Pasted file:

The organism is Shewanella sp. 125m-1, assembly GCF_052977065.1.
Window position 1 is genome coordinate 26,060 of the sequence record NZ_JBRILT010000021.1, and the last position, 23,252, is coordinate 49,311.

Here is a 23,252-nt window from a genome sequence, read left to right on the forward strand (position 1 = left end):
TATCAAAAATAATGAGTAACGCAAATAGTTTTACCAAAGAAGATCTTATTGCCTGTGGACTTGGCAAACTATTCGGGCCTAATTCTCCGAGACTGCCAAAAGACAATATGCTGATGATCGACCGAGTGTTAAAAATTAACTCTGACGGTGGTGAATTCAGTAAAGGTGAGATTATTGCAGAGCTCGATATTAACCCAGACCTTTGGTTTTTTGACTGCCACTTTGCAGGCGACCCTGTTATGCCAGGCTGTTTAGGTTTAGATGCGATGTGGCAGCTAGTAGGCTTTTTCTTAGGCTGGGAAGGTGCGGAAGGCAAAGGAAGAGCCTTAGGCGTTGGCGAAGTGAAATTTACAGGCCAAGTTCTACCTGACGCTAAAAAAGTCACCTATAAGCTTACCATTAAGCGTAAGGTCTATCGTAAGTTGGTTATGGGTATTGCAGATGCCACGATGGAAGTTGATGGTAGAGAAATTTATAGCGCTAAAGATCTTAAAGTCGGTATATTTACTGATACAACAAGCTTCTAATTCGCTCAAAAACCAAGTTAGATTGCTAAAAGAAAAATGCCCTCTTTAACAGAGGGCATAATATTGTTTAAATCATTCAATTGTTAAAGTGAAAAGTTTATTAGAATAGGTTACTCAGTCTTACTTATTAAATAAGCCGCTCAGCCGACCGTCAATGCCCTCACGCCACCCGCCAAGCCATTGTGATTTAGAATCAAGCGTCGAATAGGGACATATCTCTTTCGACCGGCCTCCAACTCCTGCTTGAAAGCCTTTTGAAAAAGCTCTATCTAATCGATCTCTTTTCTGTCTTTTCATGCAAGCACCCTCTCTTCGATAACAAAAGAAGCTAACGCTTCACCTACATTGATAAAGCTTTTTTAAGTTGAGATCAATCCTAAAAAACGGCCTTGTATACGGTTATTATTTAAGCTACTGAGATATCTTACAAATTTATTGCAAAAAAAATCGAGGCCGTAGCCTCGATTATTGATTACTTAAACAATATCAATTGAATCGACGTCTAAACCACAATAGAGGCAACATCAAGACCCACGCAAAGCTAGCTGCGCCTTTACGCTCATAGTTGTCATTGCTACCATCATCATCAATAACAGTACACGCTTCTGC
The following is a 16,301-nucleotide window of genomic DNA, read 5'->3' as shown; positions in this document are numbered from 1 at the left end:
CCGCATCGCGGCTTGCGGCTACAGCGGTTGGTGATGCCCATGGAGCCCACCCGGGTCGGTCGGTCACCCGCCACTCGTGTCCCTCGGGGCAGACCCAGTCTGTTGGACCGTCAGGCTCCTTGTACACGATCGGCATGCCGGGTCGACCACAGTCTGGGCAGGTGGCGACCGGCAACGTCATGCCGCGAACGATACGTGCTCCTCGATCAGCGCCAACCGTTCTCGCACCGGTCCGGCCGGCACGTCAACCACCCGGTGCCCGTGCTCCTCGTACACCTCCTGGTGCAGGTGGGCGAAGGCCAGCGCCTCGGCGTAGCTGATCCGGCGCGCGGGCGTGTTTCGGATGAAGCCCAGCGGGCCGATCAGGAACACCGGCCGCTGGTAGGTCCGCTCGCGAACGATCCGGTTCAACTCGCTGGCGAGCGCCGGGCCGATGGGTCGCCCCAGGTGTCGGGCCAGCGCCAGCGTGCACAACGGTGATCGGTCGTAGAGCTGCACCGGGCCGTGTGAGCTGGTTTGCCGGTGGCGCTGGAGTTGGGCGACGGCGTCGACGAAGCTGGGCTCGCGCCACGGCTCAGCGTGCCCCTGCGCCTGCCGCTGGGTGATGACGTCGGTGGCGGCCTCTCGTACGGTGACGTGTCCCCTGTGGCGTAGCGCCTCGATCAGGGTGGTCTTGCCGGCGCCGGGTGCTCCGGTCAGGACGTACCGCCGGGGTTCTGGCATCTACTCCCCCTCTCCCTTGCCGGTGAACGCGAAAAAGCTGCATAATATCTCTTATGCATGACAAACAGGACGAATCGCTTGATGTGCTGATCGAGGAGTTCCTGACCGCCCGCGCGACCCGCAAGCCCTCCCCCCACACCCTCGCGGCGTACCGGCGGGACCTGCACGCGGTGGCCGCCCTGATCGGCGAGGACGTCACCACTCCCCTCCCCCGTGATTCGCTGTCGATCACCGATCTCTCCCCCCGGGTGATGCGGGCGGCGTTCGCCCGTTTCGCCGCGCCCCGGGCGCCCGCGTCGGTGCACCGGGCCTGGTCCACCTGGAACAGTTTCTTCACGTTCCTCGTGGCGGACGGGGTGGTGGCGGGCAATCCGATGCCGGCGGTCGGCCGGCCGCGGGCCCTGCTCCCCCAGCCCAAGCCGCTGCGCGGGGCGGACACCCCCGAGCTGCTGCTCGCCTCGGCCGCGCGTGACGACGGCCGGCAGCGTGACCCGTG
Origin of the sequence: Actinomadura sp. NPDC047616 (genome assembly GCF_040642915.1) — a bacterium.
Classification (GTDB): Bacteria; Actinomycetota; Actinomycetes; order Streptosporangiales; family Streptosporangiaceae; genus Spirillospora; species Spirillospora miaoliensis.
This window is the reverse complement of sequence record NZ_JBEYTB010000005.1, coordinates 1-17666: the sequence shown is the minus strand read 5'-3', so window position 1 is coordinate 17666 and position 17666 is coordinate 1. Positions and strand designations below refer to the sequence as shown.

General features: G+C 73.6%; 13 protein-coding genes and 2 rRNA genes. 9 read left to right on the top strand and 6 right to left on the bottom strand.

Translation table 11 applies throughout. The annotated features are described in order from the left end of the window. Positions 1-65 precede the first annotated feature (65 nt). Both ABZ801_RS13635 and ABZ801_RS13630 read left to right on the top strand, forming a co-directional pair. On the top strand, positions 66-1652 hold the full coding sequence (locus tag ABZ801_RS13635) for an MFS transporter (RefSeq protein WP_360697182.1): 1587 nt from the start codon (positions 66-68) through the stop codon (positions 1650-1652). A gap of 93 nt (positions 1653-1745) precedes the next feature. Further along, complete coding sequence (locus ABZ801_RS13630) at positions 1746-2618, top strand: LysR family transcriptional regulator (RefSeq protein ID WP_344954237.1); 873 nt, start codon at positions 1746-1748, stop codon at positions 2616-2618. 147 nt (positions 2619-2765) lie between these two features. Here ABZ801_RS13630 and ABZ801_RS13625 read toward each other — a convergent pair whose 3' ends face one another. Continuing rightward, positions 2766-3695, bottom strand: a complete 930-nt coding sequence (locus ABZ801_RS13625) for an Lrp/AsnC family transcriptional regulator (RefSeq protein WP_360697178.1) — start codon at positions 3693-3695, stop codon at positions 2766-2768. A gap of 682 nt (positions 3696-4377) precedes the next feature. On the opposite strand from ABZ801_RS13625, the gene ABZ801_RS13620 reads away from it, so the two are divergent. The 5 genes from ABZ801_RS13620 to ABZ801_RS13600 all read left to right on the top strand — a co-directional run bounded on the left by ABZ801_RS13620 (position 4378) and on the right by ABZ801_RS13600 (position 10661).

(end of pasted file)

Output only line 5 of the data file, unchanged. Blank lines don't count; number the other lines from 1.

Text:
The following is a 16,301-nucleotide window of genomic DNA, read 5'->3' as shown; positions in this document are numbered from 1 at the left end: